Why do a pair of variables with no significant correlation and no significant regression intercept and slope, have a highly significant regression with high adjusted $R^2$ when the regression is forced to pass through the origin?

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    $\begingroup$ Possible duplicate of What are the uses and pitfalls of regression through the origin? $\endgroup$ Commented Dec 8, 2016 at 12:35
  • $\begingroup$ This doesn't quite seem like a duplicate to me. $\endgroup$ Commented Dec 8, 2016 at 13:22
  • $\begingroup$ @gung, is it customary to bump ancient threads with minor edits like the few you did recently? I noticed kjetil b halvorsen doing the same thing. I'm asking sincerely and not trying to be rude. $\endgroup$
    – gammer
    Commented Feb 2, 2017 at 3:26
  • $\begingroup$ @gammer, I don't know how to evaluate if it's "customary". We do occasionally edit / bump old threads--there isn't a rule against it. I believe that having threads appropriately tagged is very important to the organization of the material on the site. But when I do that, I only do a max of 5-6 at a time, & generally when traffic is slow. $\endgroup$ Commented Feb 2, 2017 at 3:37
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    $\begingroup$ I wouldn't bump an old thread just to remove "thanks", @gammer. But if I do edit a thread, I try to get all that stuff at the same time. $\endgroup$ Commented Feb 2, 2017 at 3:46

2 Answers 2


Here is an illustration that simulates $y$ and $x$ independently of each other so that the true slope is zero. The mean of $y$ is nonzero, such that the true intercept is also nonzero.

The LS line without intercept must start at $(0,0)$ without intercept, and will try to "catch up" with the data points as quickly as possible if $y$ has nonzero mean, which induces a clear slope (purple line), while the blue line with intercept may start at the right level for $y$ right away, such that it "needs" no slope.

Note however that this example will typically exhibit a significant intercept in the model with intercept.

enter image description here

n  <- 100
mu <- 10
y  <- rnorm(n, mean=mu)
x  <- runif(n)

plot(x, y, ylim=c(0, mu+3))
abline(v=0, lty=2)
abline(h=0, lty=2)
abline(lm(y~x), col="lightblue", lwd=2)
abline(lm(y~x-1), col="purple", lwd=2)
abline(h=mu, lwd=2)
legend("bottom", legend=c("with intercept","without intercept","truth"), 
       col=c("lightblue","purple","black"), lty=1, lwd=2)

We can also analyze the issue theoretically. Suppose the true model is $$ y_i=\alpha+\epsilon_i, $$ i.e., $$ y_i=\alpha+\beta x_i+\epsilon_i\qquad\text{with}\qquad\beta=0 $$ or $E(y_i|x_i)=E(y_i)=\alpha$.

Under this model and assuming $E(x_i\epsilon_i)=0$ for simplicity (i.e. no further misspecification than a missing intercept), the plim for the OLS estimator $\hat\beta=\sum_ix_iy_i/\sum_ix_i^2$ of a regression of $y_i$ on $x_i$ without constant is given by \begin{align*} \text{plim}\frac{\sum_ix_iy_i}{\sum_ix_i^2}&=\text{plim}\frac{\sum_ix_i(\alpha+\epsilon_i)}{\sum_ix_i^2}\\ &=\text{plim}\frac{\frac{1}{n}\sum_ix_i(\alpha+\epsilon_i)}{\frac{1}{n}\sum_ix_i^2}\\ &=\text{plim}\frac{\alpha\frac{1}{n}\sum_ix_i+\frac{1}{n}\sum_ix_i\epsilon_i}{\frac{1}{n}\sum_ix_i^2}\\ &=\frac{\alpha E(x_i)}{E(x_i^2)} \end{align*} For example, in the numerical illustration, we have $\alpha=10$, $E(x_i)=1/2$ and $E(x_i^2)=1/3$.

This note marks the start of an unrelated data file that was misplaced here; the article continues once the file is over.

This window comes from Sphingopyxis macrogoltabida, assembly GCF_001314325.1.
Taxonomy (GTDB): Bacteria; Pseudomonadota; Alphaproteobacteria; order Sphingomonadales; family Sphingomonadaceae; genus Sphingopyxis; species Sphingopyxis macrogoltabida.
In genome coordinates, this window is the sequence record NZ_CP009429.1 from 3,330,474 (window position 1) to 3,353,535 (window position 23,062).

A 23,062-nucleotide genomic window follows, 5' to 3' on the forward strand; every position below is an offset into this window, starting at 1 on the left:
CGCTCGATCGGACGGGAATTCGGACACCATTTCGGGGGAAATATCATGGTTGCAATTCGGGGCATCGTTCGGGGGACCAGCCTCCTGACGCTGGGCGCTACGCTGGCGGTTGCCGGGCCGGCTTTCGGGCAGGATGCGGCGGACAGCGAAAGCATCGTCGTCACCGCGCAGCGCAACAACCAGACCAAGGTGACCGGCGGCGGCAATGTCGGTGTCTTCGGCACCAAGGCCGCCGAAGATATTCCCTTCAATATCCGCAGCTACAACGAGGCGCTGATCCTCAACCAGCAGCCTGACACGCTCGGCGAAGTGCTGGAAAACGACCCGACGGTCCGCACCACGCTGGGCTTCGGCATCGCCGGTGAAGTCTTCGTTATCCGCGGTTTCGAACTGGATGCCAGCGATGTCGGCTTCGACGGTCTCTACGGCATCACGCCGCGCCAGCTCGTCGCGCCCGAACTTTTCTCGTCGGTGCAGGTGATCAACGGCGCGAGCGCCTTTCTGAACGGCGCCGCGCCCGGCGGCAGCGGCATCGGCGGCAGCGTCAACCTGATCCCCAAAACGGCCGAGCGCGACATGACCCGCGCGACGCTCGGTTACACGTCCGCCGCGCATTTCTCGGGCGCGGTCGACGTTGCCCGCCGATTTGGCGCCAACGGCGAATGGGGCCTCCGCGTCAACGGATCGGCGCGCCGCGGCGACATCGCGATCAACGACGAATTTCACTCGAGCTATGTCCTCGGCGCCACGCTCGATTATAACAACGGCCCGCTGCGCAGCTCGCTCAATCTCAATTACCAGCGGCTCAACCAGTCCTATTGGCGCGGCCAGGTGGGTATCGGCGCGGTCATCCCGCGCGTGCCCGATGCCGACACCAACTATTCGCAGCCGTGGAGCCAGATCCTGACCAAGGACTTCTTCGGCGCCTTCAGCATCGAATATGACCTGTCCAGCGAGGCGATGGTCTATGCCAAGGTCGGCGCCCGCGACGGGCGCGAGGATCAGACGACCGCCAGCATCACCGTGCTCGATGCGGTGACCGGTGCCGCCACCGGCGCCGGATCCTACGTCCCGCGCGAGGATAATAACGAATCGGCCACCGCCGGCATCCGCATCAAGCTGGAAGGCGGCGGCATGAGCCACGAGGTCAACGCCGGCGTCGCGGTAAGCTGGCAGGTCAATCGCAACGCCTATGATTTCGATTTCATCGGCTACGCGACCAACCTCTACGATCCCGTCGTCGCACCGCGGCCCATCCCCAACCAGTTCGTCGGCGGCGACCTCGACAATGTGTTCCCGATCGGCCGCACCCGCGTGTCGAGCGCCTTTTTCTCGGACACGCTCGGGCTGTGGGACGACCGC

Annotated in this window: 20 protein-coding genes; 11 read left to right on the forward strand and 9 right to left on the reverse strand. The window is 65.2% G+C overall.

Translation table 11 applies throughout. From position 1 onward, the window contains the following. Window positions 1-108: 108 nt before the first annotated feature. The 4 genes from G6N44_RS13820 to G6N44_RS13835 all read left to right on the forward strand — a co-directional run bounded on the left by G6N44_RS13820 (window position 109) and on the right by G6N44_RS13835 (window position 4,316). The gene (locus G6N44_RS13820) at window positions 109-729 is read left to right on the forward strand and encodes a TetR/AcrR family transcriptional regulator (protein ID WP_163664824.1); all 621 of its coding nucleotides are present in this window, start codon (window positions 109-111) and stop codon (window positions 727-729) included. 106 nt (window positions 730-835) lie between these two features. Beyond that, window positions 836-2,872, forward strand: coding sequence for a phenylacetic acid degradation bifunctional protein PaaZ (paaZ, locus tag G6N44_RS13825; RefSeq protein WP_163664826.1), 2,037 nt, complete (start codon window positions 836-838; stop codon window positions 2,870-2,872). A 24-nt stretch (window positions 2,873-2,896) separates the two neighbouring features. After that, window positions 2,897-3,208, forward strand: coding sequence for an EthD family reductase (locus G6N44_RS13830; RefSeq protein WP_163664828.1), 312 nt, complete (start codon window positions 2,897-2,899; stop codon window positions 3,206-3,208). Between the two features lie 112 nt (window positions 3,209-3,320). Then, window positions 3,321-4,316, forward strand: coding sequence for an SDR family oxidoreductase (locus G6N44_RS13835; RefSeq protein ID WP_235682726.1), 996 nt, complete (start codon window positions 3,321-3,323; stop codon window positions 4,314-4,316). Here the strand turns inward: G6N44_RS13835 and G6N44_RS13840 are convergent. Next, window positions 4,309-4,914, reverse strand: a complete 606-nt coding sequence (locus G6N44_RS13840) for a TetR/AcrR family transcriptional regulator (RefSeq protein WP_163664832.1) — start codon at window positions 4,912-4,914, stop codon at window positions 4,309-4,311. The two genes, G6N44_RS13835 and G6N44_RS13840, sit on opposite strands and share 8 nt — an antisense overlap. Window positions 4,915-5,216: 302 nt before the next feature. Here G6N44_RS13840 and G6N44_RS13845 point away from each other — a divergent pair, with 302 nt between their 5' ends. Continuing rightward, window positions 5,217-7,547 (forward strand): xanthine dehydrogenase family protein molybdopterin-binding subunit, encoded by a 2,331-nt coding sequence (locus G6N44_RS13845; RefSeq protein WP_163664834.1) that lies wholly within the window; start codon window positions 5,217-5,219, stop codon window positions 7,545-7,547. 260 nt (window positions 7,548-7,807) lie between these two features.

Hence, unless we are in the special cases that $E(y_i)=0$ or $E(x_i)=0$, OLS is inconsistent for $\beta=0$, $\text{plim}\hat\beta\neq0$.

In the first case, we do not need a sloping $\hat\beta$ anyway, in the second, a flat line is "best" for OLS as smaller squared mistakes for positive fitted values for positive $x_i$ (in the case of a positive estimated slope) would be overcompensated by much larger squared mistakes for negative fitted values for negative $x_i$.

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    $\begingroup$ Nice illustration. $\endgroup$ Commented Dec 8, 2016 at 12:39
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    $\begingroup$ Are you sure your data have "no significant regression intercept"? $\endgroup$ Commented Dec 8, 2016 at 13:22
  • $\begingroup$ @gung, you are right, I edited my answer to highlight that the properties of my example. $\endgroup$ Commented Dec 8, 2016 at 13:51

Basically, to force a regression through zero the statistical software will enter in an infinite amount of data points at (0,0). This makes the normal R^2 formula useless, and a different R^2 formula is used. The result of this different R^2 formula is always very high. You can go to this link to get more specifics- https://www.riinu.me/2014/08/why-does-linear-model-without-an-intercept-forced-through-the-origin-have-a-higher-r-squared-value-calculated-by-r/

  • $\begingroup$ I'm sorry, but I can't understand what you mean when you're referring to an infinite number of data points. Can you please explain it? $\endgroup$ Commented May 24, 2019 at 23:21

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